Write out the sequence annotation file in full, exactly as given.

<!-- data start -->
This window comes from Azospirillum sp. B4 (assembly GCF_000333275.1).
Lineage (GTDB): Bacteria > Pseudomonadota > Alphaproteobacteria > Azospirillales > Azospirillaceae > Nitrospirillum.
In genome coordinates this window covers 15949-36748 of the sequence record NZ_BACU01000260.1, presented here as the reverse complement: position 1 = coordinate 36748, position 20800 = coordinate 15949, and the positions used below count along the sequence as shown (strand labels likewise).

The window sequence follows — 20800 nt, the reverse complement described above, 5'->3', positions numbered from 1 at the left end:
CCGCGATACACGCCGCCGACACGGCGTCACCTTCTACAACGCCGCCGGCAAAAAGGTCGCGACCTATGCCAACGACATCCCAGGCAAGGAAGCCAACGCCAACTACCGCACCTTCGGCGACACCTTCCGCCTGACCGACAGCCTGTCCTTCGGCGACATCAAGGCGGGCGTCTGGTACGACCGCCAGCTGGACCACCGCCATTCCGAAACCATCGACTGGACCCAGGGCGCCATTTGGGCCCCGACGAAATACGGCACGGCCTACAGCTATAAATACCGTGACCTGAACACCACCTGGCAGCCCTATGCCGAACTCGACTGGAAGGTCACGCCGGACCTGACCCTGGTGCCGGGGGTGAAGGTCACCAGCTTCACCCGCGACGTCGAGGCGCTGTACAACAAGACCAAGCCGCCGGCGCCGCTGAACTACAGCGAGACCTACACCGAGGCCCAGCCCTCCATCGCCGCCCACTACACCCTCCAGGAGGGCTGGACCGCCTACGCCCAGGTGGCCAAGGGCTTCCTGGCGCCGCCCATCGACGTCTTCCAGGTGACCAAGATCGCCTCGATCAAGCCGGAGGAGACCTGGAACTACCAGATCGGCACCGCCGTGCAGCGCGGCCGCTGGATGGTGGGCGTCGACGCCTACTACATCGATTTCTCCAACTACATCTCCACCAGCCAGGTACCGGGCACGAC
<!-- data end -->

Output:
This window comes from Azospirillum sp. B4 (assembly GCF_000333275.1).
Lineage (GTDB): Bacteria > Pseudomonadota > Alphaproteobacteria > Azospirillales > Azospirillaceae > Nitrospirillum.
In genome coordinates this window covers 15949-36748 of the sequence record NZ_BACU01000260.1, presented here as the reverse complement: position 1 = coordinate 36748, position 20800 = coordinate 15949, and the positions used below count along the sequence as shown (strand labels likewise).

The window sequence follows — 20800 nt, the reverse complement described above, 5'->3', positions numbered from 1 at the left end:
CCGCGATACACGCCGCCGACACGGCGTCACCTTCTACAACGCCGCCGGCAAAAAGGTCGCGACCTATGCCAACGACATCCCAGGCAAGGAAGCCAACGCCAACTACCGCACCTTCGGCGACACCTTCCGCCTGACCGACAGCCTGTCCTTCGGCGACATCAAGGCGGGCGTCTGGTACGACCGCCAGCTGGACCACCGCCATTCCGAAACCATCGACTGGACCCAGGGCGCCATTTGGGCCCCGACGAAATACGGCACGGCCTACAGCTATAAATACCGTGACCTGAACACCACCTGGCAGCCCTATGCCGAACTCGACTGGAAGGTCACGCCGGACCTGACCCTGGTGCCGGGGGTGAAGGTCACCAGCTTCACCCGCGACGTCGAGGCGCTGTACAACAAGACCAAGCCGCCGGCGCCGCTGAACTACAGCGAGACCTACACCGAGGCCCAGCCCTCCATCGCCGCCCACTACACCCTCCAGGAGGGCTGGACCGCCTACGCCCAGGTGGCCAAGGGCTTCCTGGCGCCGCCCATCGACGTCTTCCAGGTGACCAAGATCGCCTCGATCAAGCCGGAGGAGACCTGGAACTACCAGATCGGCACCGCCGTGCAGCGCGGCCGCTGGATGGTGGGCGTCGACGCCTACTACATCGATTTCTCCAACTACATCTCCACCAGCCAGGTACCGGGCACGAC